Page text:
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Delegation Preparation

  1. Know your country
  2. First and foremost, do as much research as you can to get to know your country inside and out. Knowledge of its history and contemporary political, economic, social characteristics is essential to your ability to represent its interests in foreign policy at the Model UnitedNations.

    In addition to having a firm grasp of the interests and foreign policy of your country, you need to know the elements of its current regional and international relations. Who are its current friends and enemies? With which countries does it share interests and strategies? What role does it play in regional and global international organizations and affairs? This assessment of your country's international situation will guide your diplomatic activity at the meeting of the U.N.

  3. Stay in character
  4. The most exciting and perhaps the most difficult task is to become a diplomat from your country. This has two dimensions. One dimension is that you need to shed your current national identity and way of thinking and become a citizen of another country. When you enter the world of the United Nations you must cease your current citizenship and adopt the citizenship, perspective, outlook and characteristics of the country you represent.

  5. Come with amendments
  6. Once you’ve learned all about your country and prepared yourself to represent it in character, write a few amendments to be proposed during the committee meetings. They can be as simple as striking out a sentence or as complex as adding another action item. Each amendment should be on a separate sheet of paper tobe turned in to the secretary so that (s)he may type it and display it on the projector screen for all to see during discussion.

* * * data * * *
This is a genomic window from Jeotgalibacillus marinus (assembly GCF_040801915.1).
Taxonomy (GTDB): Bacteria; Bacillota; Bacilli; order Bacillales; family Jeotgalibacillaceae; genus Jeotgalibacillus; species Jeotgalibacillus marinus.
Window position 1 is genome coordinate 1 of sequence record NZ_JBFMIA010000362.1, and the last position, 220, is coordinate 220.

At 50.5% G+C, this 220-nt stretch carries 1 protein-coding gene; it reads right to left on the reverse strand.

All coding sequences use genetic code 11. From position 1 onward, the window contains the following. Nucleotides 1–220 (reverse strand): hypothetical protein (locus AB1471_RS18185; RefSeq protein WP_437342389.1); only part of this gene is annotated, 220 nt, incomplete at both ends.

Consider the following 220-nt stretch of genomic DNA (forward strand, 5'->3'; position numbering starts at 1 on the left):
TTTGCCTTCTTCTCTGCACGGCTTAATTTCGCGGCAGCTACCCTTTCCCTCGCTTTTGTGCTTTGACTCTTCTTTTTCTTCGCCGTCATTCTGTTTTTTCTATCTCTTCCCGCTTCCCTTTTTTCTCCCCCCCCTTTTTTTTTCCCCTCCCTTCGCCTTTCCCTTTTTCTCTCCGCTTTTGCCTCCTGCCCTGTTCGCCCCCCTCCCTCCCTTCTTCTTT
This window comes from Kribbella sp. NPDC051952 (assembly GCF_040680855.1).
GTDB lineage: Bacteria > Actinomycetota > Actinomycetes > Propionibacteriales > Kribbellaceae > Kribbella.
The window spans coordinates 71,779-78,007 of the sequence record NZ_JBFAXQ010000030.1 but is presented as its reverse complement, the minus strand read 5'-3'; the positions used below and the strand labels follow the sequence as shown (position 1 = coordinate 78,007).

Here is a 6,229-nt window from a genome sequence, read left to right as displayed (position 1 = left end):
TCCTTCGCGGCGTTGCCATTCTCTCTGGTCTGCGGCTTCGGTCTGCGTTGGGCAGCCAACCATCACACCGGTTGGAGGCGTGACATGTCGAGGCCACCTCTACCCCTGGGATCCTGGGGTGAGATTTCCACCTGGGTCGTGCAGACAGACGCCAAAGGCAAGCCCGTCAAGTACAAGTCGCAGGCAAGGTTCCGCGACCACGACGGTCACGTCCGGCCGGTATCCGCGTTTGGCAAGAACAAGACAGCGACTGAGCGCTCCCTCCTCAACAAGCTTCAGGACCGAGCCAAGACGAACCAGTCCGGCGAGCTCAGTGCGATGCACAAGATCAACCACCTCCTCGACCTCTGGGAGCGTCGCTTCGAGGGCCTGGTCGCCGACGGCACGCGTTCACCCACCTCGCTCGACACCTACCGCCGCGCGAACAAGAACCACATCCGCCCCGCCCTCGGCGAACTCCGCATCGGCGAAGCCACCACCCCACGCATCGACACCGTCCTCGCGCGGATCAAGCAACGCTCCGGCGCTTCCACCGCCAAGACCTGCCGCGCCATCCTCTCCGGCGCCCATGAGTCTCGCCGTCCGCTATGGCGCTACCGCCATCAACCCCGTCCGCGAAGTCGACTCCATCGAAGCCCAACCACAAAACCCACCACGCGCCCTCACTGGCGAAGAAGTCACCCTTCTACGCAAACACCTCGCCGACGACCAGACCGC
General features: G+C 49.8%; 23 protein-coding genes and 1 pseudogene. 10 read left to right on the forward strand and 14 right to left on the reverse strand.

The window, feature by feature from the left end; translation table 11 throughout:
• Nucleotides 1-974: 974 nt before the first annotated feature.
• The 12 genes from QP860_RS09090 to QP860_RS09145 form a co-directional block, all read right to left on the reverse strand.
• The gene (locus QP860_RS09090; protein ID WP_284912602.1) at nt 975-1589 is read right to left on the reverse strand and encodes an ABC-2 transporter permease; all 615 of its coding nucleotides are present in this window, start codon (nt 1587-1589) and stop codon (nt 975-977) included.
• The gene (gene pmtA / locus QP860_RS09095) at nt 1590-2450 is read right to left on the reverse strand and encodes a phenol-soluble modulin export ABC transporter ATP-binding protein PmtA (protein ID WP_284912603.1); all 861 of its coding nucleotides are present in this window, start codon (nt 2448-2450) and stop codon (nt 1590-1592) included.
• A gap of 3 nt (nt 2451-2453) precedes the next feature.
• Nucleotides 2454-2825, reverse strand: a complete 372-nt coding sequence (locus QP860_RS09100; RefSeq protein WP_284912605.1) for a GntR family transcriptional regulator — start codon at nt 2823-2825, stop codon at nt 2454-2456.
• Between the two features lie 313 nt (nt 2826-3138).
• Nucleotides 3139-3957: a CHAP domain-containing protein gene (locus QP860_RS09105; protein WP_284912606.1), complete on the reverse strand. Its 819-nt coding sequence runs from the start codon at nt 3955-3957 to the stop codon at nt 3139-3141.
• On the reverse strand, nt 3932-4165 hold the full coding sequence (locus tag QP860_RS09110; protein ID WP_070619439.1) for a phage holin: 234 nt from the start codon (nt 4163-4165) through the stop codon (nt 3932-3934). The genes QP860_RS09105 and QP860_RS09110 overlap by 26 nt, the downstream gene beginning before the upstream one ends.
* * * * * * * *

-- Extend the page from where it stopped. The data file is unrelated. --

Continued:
7. Know the rules
  8. There are many diplomatic skills necessary to be effective in an international meeting, including engaging in formal debate and developing negotiating skills useful in informal caucusing during refreshment breaks. Carefully read over section XX (found on page YY) to understand the rules and regulations.

    You will also need to be familiar with the United Nations’ institutions, goals and activities. A good place to begin is with theUnited Nations web site at

  9. Act and dress appropriately
  10. What you wear, what you say and how you say it should no longer reflect you as an individual, but rather the country you represent. To achieve this, you will firstly need to comport yourself as a diplomat in what you say, how you say it and in your interaction with other delegates. In particular you are expected to extend the common courtesy of respect and civility both during and apart from debate. Secondly, your appearance reflects on your country. The permissible attire is either business casual or national dress.

Delegation Organization

All delegations are members of each of the three committees and of the GeneralAssembly.

Delegations are composed of from three to six persons with one or two delegates assigned toeach committee. With six persons, the delegation can divide up theresearch needed to develop the personality of the country in particular committees.

It is important to note that while multiple persons are on the delegation incommittee and in the General Assembly, each country (delegation) has one vote only and one representative at the table speaking for the country. However, since each delegate is representing a country and not themselves personally, delegates are free to substitute the person sitting at the table.

This substitution is particularly important during the meeting of the General Assembly. At that meeting, the delegate at the table should be one that represented the country in committee session.

Multiple delegates may also facilitate the more informal aspects of diplomacy in international meetings where a great deal of lobbying and caucusing goes on while formal meetings take place. Multiple delegates allow the country to be represented at the table even as it pursues its interests lobbying other delegations.

While working with multiple delegates it is important to remember that officially each delegation speaks with one voice and casts one vote.

Within these guidelines each delegation is free to organize itself in the best way to achieve the strongest representation for their country.